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Somaliland General Elections: A Nation’s Decision

FILE - Woman casts her ballot in Somaliland municipal elections, Nov. 28, 2012. (Credit: Kate Stanworth) FILE - Woman casts her ballot in Somaliland municipal elections, Nov. 28, 2012. (Credit: Kate Stanworth)

Somaliland declared independence from Somalia in 1991 following the outbreak of the war. The regional administration, however, lacks international recognition as an independent state. Talks between Somaliland and Somalia continued in early 2015 but stalled in March amid disagreements between the two countries and the fact Somalia is not ready to admit the existence of Somaliland.

In May 2015, Somaliland’s upper legislative chamber, the Guurti, announced that presidential and parliamentary elections would be postponed until 2017 and extended the current government’s term by two years. This was allegedly owing to the unpreparedness of the country’s national elections committee. Incumbent President Ahmed Mohamed Mohamoud Silanyo’s approval of this move was later upheld by a court decision, officially delaying elections – which were postponed until March 2017. Opposition parties expressed concern that the government was delaying election preparations, especially voter registration, in order to extend Silanyo’s term but later on the opposition together with the current government accepted the delay for a logic matters.

The National Electoral Commission (NEC) has adopted a well-coordinated and improved system of IRIS biometric technology which was used for the first time in 2016-2017 voter registration in Somaliland. The technology used by NEC to register eligible voters has successfully identified and disallowed voters that attempted to register more than one time in all the districts and regions of the country. The technology of IRIS biometric system has replaced the fingerprint biometric system that has been exercised in 2008-2009 voter registration, which was used only for the presidential elections of 2010.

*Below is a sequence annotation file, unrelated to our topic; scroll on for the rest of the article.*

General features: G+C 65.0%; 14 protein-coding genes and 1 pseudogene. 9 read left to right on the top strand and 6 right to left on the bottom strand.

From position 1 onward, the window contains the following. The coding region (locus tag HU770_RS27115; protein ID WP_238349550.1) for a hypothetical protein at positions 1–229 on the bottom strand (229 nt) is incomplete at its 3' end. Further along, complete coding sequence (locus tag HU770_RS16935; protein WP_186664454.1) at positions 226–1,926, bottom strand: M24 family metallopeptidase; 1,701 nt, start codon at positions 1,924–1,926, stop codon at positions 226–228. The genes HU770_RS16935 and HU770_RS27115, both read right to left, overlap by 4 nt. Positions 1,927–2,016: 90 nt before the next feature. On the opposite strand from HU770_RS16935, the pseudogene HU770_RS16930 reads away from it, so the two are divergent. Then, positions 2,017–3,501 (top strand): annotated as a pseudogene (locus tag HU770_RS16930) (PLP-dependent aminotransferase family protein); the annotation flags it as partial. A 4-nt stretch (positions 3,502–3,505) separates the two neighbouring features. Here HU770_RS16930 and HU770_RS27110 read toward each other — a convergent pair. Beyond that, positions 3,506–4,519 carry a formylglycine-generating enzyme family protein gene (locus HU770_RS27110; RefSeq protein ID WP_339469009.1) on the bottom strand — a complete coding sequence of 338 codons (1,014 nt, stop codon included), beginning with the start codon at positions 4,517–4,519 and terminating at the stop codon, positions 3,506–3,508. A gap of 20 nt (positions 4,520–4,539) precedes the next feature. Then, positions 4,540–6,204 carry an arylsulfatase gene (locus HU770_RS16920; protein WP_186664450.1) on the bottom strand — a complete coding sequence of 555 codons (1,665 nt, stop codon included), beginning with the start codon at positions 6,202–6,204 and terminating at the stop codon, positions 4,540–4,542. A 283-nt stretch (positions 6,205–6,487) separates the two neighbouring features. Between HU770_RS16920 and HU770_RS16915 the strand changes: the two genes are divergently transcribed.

Let me in a very short way explain the advantage and disadvantage of this new system in Somaliland;

In conclusion Somaliland’s current government together with the opposition parties and the National Electoral Commission (NEC) and the nation of Somaliland are committed to give this nation a transparent, free and fair elections god willing and prove to the rest of the world another lesson in democracy and peaceful elections.

Many voters share the candidates’ and president’s hopes for statehood and expect the election to bring Somaliland more respect from the International Community.

Let us not only make this election means a bridge to international recognition but as well lets show the world how this nation respects and honor having a peaceful election, coherency between the nation and the finest practicing of democracy.

Nimo Osman Abdi

The author has obtained BA in LLB from University of Hargeisa, MA in International Relations from University of Hargeisa (UoH). She can be reached atnimaosman.abdi@gmail.com

The views expressed in this article are the author’s own and do not necessarily reflect Horndiplomat editorial policy.

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